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Xwaaqw’um XI
oil on birch panel, 48″ x 32″

Once a rich food source for the Sqw’uts’um (Cowichan) people – a clan belonging to the Hul’qumin’um First Nations treaty group on Vancouver Island – with the advent of European settlers in the 1800s, their ancient rights to Xwaaqw’um (Place of the Merganser) which we now call Burgoyne Bay Provincial Park, on Salt Spring’s south end, were rapidly undermined.

The first pioneer, James Shaw, was unsuccessful in his bid to homestead this lush valley, being chased off by the owners. John Maxwell, the second white man to lay claim, was more astute; in 1860 he married a woman from the Clemclemaluts settlement, thus gaining putative title to the land. After bearing seven children, the woman history knows only as “Mary”, left John and moved back to her village at the head of the Cowichan River.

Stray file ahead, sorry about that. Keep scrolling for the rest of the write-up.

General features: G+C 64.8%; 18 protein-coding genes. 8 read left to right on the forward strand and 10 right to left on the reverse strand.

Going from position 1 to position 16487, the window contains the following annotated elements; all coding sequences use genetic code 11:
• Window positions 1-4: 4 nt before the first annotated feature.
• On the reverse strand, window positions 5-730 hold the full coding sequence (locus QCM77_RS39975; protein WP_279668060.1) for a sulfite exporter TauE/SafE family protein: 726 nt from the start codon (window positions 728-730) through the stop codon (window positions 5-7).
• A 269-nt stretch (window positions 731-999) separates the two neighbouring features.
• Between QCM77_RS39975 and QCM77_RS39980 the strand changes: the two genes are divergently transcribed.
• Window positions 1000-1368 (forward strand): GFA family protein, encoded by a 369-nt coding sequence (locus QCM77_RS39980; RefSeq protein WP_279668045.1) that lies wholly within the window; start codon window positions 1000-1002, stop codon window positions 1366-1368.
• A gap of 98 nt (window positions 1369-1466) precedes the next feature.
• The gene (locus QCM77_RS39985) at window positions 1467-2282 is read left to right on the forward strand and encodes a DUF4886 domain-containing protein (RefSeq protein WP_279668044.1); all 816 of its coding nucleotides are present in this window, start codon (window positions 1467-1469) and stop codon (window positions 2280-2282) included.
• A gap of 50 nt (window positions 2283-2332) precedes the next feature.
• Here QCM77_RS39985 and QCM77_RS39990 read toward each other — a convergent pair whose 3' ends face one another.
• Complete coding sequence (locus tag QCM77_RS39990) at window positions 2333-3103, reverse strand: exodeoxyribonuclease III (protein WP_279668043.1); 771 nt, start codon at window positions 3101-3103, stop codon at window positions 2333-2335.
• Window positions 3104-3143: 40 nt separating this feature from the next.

While some descendants of Mary and John Maxwell still live on Salt Spring, little is known about Mary of Clemclemaluts. On an aerial map of the park, I named all the fields, paths and accesses, and I named the prettiest, wildest meadow, “Mary Meadow”, in her memory. The view here is looking through the uncut grasses of Mary Meadow to the baled hay in Lunney Field beyond.

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